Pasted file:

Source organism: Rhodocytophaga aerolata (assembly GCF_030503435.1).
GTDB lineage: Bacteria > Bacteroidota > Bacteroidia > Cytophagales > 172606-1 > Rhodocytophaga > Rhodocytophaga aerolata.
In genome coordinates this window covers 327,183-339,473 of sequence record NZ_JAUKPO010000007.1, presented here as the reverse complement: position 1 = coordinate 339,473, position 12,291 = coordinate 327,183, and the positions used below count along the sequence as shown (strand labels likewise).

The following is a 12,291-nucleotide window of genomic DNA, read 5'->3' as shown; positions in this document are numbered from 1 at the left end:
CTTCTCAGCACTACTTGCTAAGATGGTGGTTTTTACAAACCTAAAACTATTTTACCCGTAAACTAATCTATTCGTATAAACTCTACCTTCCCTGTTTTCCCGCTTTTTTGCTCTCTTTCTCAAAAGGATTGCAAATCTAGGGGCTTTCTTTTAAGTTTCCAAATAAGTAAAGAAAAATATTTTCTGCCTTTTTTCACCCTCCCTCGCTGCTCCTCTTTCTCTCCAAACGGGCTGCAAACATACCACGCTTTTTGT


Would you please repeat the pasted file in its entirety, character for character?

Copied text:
Source organism: Rhodocytophaga aerolata (assembly GCF_030503435.1).
GTDB lineage: Bacteria > Bacteroidota > Bacteroidia > Cytophagales > 172606-1 > Rhodocytophaga > Rhodocytophaga aerolata.
In genome coordinates this window covers 327,183-339,473 of sequence record NZ_JAUKPO010000007.1, presented here as the reverse complement: position 1 = coordinate 339,473, position 12,291 = coordinate 327,183, and the positions used below count along the sequence as shown (strand labels likewise).

The following is a 12,291-nucleotide window of genomic DNA, read 5'->3' as shown; positions in this document are numbered from 1 at the left end:
CTTCTCAGCACTACTTGCTAAGATGGTGGTTTTTACAAACCTAAAACTATTTTACCCGTAAACTAATCTATTCGTATAAACTCTACCTTCCCTGTTTTCCCGCTTTTTTGCTCTCTTTCTCAAAAGGATTGCAAATCTAGGGGCTTTCTTTTAAGTTTCCAAATAAGTAAAGAAAAATATTTTCTGCCTTTTTTCACCCTCCCTCGCTGCTCCTCTTTCTCTCCAAACGGGCTGCAAACATACCACGCTTTTTGT